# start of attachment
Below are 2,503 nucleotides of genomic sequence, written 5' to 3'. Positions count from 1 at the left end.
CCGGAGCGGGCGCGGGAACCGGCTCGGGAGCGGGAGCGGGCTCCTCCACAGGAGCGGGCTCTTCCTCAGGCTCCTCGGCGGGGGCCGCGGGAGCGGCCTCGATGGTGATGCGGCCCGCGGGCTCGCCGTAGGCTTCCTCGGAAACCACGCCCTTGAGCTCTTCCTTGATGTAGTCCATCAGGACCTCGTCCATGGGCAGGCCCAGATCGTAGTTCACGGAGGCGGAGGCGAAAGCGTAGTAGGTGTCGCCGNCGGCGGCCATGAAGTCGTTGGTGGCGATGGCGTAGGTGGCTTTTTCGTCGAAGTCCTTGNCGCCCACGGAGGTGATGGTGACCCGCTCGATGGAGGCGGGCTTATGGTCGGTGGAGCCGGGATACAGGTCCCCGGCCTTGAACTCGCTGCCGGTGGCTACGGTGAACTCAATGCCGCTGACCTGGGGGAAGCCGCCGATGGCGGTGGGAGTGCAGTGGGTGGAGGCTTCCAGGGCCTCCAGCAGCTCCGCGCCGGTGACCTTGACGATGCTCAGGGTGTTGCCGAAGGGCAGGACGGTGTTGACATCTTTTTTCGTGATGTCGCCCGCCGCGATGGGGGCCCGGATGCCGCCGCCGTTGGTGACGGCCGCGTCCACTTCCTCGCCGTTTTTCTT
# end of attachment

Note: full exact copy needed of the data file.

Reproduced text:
Below are 2,503 nucleotides of genomic sequence, written 5' to 3'. Positions count from 1 at the left end.
CCGGAGCGGGCGCGGGAACCGGCTCGGGAGCGGGAGCGGGCTCCTCCACAGGAGCGGGCTCTTCCTCAGGCTCCTCGGCGGGGGCCGCGGGAGCGGCCTCGATGGTGATGCGGCCCGCGGGCTCGCCGTAGGCTTCCTCGGAAACCACGCCCTTGAGCTCTTCCTTGATGTAGTCCATCAGGACCTCGTCCATGGGCAGGCCCAGATCGTAGTTCACGGAGGCGGAGGCGAAAGCGTAGTAGGTGTCGCCGNCGGCGGCCATGAAGTCGTTGGTGGCGATGGCGTAGGTGGCTTTTTCGTCGAAGTCCTTGNCGCCCACGGAGGTGATGGTGACCCGCTCGATGGAGGCGGGCTTATGGTCGGTGGAGCCGGGATACAGGTCCCCGGCCTTGAACTCGCTGCCGGTGGCTACGGTGAACTCAATGCCGCTGACCTGGGGGAAGCCGCCGATGGCGGTGGGAGTGCAGTGGGTGGAGGCTTCCAGGGCCTCCAGCAGCTCCGCGCCGGTGACCTTGACGATGCTCAGGGTGTTGCCGAAGGGCAGGACGGTGTTGACATCTTTTTTCGTGATGTCGCCCGCCGCGATGGGGGCCCGGATGCCGCCGCCGTTGGTGACGGCCGCGTCCACTTCCTCGCCGTTTTTCTT